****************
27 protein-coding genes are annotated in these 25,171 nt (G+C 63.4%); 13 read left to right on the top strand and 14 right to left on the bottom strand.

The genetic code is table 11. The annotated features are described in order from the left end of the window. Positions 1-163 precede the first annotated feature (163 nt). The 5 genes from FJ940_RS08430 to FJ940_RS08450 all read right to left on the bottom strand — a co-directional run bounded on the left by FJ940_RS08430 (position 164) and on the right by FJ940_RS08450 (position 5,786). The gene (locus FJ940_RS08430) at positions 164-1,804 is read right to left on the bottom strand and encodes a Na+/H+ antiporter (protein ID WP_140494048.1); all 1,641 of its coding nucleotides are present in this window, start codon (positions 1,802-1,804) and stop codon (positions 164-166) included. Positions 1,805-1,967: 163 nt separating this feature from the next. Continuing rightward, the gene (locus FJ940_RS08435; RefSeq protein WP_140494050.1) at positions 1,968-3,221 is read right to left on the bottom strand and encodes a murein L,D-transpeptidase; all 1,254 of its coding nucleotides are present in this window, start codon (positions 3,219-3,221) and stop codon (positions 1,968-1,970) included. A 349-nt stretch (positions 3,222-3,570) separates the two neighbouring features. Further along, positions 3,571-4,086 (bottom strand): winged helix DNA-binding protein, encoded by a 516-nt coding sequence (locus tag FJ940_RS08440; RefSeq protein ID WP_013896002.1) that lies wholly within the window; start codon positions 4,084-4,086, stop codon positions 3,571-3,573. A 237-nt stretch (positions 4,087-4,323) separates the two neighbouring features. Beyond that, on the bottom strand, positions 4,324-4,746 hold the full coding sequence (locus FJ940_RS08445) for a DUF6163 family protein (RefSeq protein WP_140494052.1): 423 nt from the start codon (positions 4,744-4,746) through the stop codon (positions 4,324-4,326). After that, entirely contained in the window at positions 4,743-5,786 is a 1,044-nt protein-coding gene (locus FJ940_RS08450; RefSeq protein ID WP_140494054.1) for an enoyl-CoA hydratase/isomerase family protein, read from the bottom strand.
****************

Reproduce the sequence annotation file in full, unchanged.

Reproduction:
27 protein-coding genes are annotated in these 25,171 nt (G+C 63.4%); 13 read left to right on the top strand and 14 right to left on the bottom strand.

The genetic code is table 11. The annotated features are described in order from the left end of the window. Positions 1-163 precede the first annotated feature (163 nt). The 5 genes from FJ940_RS08430 to FJ940_RS08450 all read right to left on the bottom strand — a co-directional run bounded on the left by FJ940_RS08430 (position 164) and on the right by FJ940_RS08450 (position 5,786). The gene (locus FJ940_RS08430) at positions 164-1,804 is read right to left on the bottom strand and encodes a Na+/H+ antiporter (protein ID WP_140494048.1); all 1,641 of its coding nucleotides are present in this window, start codon (positions 1,802-1,804) and stop codon (positions 164-166) included. Positions 1,805-1,967: 163 nt separating this feature from the next. Continuing rightward, the gene (locus FJ940_RS08435; RefSeq protein WP_140494050.1) at positions 1,968-3,221 is read right to left on the bottom strand and encodes a murein L,D-transpeptidase; all 1,254 of its coding nucleotides are present in this window, start codon (positions 3,219-3,221) and stop codon (positions 1,968-1,970) included. A 349-nt stretch (positions 3,222-3,570) separates the two neighbouring features. Further along, positions 3,571-4,086 (bottom strand): winged helix DNA-binding protein, encoded by a 516-nt coding sequence (locus tag FJ940_RS08440; RefSeq protein ID WP_013896002.1) that lies wholly within the window; start codon positions 4,084-4,086, stop codon positions 3,571-3,573. A 237-nt stretch (positions 4,087-4,323) separates the two neighbouring features. Beyond that, on the bottom strand, positions 4,324-4,746 hold the full coding sequence (locus FJ940_RS08445) for a DUF6163 family protein (RefSeq protein WP_140494052.1): 423 nt from the start codon (positions 4,744-4,746) through the stop codon (positions 4,324-4,326). After that, entirely contained in the window at positions 4,743-5,786 is a 1,044-nt protein-coding gene (locus FJ940_RS08450; RefSeq protein ID WP_140494054.1) for an enoyl-CoA hydratase/isomerase family protein, read from the bottom strand.